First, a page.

It feels almost impossible to take a bad photo in Venice. Everything everywhere is just beautiful to look at.

We eventually made our way to the famous ‘Rialto’ bridge, which crosses the ‘Grand Canal’ and started hunting for somewhere to stop for lunch.

There are hundreds of restaurants in Venice, almost all with outside seating along the waterfronts. They were all absolutely packed and prices were extremely high by our usual standards.

We eventually found somewhere that appeared the most reasonably priced but it turned out we got what we paid for as the quality of the food was awful.

Back at the village we were staying in, the local restaurants served mind-blowingly delicious food from fresh local ingredients at reasonable (not cheap, but certainly well priced) costs. Our lunch in Venice was literally just like an Asda frozen chicken burger heated up in a microwave, yet was almost double the cost!

You’ve got to face facts when you come somewhere like this though. You’re always going to pay a premium in a location like this and, if visitors are prepared to pay it, then who are we to argue! Just be prepared that if you’re eating out here, you’re either going to pay a high price or eat bad quality food.

At the far edge of Saint Mark’s Square is a quay on the waterfront with one of the most famous views in Venice – over the water with gondolas lined up in the foreground and the domed roof of the Santa Maria della Salute church in the background.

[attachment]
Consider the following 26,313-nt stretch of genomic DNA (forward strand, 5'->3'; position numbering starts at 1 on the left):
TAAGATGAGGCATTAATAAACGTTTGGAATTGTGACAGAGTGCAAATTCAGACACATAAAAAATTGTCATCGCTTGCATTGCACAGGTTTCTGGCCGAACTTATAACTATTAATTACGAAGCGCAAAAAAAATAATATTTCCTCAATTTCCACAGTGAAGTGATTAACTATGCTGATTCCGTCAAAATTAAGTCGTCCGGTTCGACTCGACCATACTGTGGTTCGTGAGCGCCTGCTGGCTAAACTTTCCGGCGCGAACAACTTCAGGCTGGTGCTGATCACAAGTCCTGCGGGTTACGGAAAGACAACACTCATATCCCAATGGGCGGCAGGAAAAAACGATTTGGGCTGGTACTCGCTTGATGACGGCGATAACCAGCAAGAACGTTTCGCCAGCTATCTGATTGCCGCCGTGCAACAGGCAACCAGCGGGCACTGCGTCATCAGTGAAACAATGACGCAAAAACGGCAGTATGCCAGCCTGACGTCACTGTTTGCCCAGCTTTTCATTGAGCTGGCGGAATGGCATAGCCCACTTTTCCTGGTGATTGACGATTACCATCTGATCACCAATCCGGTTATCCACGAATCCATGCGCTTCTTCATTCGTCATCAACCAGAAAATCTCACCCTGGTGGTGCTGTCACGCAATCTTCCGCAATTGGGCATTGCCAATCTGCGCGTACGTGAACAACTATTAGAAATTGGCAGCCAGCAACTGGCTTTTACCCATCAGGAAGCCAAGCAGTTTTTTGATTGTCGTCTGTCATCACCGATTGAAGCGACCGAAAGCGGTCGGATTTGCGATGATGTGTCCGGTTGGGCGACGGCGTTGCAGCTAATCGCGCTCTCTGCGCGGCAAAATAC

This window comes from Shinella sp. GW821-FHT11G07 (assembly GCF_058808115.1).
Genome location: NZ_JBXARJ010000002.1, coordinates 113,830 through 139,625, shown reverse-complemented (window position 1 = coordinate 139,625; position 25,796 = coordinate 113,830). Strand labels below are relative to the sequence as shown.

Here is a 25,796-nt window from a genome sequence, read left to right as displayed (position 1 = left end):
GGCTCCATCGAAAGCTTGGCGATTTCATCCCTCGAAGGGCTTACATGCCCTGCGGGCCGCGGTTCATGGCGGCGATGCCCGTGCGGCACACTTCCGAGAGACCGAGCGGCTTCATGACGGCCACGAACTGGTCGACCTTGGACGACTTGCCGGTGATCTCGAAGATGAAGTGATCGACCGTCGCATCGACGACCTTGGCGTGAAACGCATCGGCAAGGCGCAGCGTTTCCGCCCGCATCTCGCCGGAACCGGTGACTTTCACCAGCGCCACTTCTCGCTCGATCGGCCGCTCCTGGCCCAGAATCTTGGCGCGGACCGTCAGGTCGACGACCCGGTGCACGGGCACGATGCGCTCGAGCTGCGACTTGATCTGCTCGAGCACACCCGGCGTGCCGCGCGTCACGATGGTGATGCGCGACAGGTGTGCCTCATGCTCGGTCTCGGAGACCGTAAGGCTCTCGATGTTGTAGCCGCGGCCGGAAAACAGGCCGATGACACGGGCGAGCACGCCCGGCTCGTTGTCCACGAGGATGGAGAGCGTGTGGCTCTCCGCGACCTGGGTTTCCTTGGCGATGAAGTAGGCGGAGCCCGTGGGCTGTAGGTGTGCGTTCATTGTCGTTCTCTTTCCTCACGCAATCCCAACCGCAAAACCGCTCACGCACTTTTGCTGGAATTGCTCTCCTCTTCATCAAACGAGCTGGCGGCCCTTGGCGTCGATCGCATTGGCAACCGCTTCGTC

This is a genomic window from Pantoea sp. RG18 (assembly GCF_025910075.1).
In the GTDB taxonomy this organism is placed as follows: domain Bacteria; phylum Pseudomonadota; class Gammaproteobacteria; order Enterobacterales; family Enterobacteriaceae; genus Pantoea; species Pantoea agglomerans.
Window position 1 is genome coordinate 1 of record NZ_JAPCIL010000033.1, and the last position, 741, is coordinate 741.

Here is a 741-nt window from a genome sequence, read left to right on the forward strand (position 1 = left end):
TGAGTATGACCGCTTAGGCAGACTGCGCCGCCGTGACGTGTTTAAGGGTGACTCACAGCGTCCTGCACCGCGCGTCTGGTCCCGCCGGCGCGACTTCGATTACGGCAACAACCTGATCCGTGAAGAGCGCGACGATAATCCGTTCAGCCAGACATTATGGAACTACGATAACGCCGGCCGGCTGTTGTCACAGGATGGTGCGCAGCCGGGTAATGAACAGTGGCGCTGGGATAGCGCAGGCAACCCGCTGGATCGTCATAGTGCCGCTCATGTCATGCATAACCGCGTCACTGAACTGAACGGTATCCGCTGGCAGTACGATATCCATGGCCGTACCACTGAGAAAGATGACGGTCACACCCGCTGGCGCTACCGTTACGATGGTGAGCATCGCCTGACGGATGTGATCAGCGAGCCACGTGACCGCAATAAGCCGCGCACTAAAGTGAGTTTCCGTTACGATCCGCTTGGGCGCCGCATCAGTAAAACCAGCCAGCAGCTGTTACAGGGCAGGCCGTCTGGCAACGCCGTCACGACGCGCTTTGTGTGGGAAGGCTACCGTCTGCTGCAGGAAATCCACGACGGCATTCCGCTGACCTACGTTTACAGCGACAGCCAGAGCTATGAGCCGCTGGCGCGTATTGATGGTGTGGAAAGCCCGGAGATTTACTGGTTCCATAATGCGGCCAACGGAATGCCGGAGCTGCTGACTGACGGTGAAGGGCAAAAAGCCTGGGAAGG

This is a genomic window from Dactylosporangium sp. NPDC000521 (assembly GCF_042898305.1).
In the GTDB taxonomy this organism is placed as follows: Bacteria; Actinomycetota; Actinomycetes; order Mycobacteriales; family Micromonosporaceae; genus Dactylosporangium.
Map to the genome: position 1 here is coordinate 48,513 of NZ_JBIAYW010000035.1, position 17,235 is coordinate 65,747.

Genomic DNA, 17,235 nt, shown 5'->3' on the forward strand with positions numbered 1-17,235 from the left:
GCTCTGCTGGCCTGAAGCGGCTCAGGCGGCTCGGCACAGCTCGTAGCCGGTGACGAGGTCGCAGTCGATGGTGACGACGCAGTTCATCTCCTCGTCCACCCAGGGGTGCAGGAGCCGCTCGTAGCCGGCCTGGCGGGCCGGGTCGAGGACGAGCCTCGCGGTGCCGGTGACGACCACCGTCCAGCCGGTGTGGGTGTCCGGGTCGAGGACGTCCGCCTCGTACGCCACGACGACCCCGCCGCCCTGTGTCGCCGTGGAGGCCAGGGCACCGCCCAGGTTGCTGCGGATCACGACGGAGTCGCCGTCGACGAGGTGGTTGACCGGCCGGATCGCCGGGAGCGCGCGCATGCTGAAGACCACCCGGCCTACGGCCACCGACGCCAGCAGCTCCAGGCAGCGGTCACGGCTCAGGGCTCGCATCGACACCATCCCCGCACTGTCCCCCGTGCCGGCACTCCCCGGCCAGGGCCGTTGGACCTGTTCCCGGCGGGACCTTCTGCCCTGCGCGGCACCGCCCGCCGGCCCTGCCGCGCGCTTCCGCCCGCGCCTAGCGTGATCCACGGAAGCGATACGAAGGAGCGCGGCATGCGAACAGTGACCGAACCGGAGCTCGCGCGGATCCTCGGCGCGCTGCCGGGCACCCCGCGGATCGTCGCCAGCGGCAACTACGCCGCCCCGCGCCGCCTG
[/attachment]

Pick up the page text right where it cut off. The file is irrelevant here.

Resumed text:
Here we came across a street artist drawing cartoons of tourists (for about €15). He was extremely popular with a long queue and lots of spectators watching his amazing work.

Our youngest daughter Emma was desperate to get hers done; we agreed and she was well pleased with the result, which she’s had stuck up above her bed at home ever since!

There’s no doubt Venice deserves its reputation and popularity – it’s a memorable place and if you have the opportunity to go, you should take it.

But the overwhelming feeling we had, bearing in mind we were there in the height of the summer holidays, was just how busy it was. It was crazily crowded and often we found ourselves, when walking down the narrow streets and across the narrow bridges, shuffling slowly along, shoulder-to-shoulder with hundreds of other people all trying to go the same direction, many of them stopping randomly and blocking the way while they take endless selfies!

It was also burning hot and, walking around the crowded streets and squares, carrying our bags, trying to keep track of the children, the temperature got pretty uncomfortable.

We love the hot sunny weather (you wouldn’t be going to Italy for a summer holiday if you weren’t expecting anything less!) But it got a bit intense in Venice and it was a relief when we eventually got back to the peace and quiet of the villa and the refreshing pool, which was extremely welcome at the end of this day!

If you’re thinking of going to Venice and staying there, we’d strongly recommend doing it outside of peak season. Day after day of the huge crowds combined with the intense heat and high prices would just be too much for us.

But if you’re in the region on a summer holiday and have the opportunity to visit Venice, you have to take it. It’s an incredible place and one you’ll remember for a lifetime!